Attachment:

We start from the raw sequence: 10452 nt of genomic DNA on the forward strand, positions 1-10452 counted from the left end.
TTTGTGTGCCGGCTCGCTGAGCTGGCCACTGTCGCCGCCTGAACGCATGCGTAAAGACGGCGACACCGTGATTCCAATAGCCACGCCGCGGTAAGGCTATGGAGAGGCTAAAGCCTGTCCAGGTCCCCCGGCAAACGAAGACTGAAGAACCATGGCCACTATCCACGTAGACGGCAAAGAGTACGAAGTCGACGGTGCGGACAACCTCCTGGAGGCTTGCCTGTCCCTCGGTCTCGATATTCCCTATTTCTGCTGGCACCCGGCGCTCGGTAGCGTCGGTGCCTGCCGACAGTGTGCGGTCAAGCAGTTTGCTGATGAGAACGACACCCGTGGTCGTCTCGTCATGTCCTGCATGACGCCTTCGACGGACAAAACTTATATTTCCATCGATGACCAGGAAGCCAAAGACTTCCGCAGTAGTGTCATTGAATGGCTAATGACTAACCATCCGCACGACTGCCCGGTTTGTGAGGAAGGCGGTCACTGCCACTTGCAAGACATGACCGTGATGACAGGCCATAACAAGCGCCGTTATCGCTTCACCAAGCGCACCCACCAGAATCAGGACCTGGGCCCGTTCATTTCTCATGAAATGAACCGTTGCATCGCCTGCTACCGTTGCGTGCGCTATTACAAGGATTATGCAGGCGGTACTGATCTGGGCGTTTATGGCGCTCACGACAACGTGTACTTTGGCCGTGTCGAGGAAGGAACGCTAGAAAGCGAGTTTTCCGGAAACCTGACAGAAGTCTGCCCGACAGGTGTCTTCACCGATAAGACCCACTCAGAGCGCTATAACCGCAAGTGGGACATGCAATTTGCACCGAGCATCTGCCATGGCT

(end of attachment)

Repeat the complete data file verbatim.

We start from the raw sequence: 10452 nt of genomic DNA on the forward strand, positions 1-10452 counted from the left end.
TTTGTGTGCCGGCTCGCTGAGCTGGCCACTGTCGCCGCCTGAACGCATGCGTAAAGACGGCGACACCGTGATTCCAATAGCCACGCCGCGGTAAGGCTATGGAGAGGCTAAAGCCTGTCCAGGTCCCCCGGCAAACGAAGACTGAAGAACCATGGCCACTATCCACGTAGACGGCAAAGAGTACGAAGTCGACGGTGCGGACAACCTCCTGGAGGCTTGCCTGTCCCTCGGTCTCGATATTCCCTATTTCTGCTGGCACCCGGCGCTCGGTAGCGTCGGTGCCTGCCGACAGTGTGCGGTCAAGCAGTTTGCTGATGAGAACGACACCCGTGGTCGTCTCGTCATGTCCTGCATGACGCCTTCGACGGACAAAACTTATATTTCCATCGATGACCAGGAAGCCAAAGACTTCCGCAGTAGTGTCATTGAATGGCTAATGACTAACCATCCGCACGACTGCCCGGTTTGTGAGGAAGGCGGTCACTGCCACTTGCAAGACATGACCGTGATGACAGGCCATAACAAGCGCCGTTATCGCTTCACCAAGCGCACCCACCAGAATCAGGACCTGGGCCCGTTCATTTCTCATGAAATGAACCGTTGCATCGCCTGCTACCGTTGCGTGCGCTATTACAAGGATTATGCAGGCGGTACTGATCTGGGCGTTTATGGCGCTCACGACAACGTGTACTTTGGCCGTGTCGAGGAAGGAACGCTAGAAAGCGAGTTTTCCGGAAACCTGACAGAAGTCTGCCCGACAGGTGTCTTCACCGATAAGACCCACTCAGAGCGCTATAACCGCAAGTGGGACATGCAATTTGCACCGAGCATCTGCCATGGCT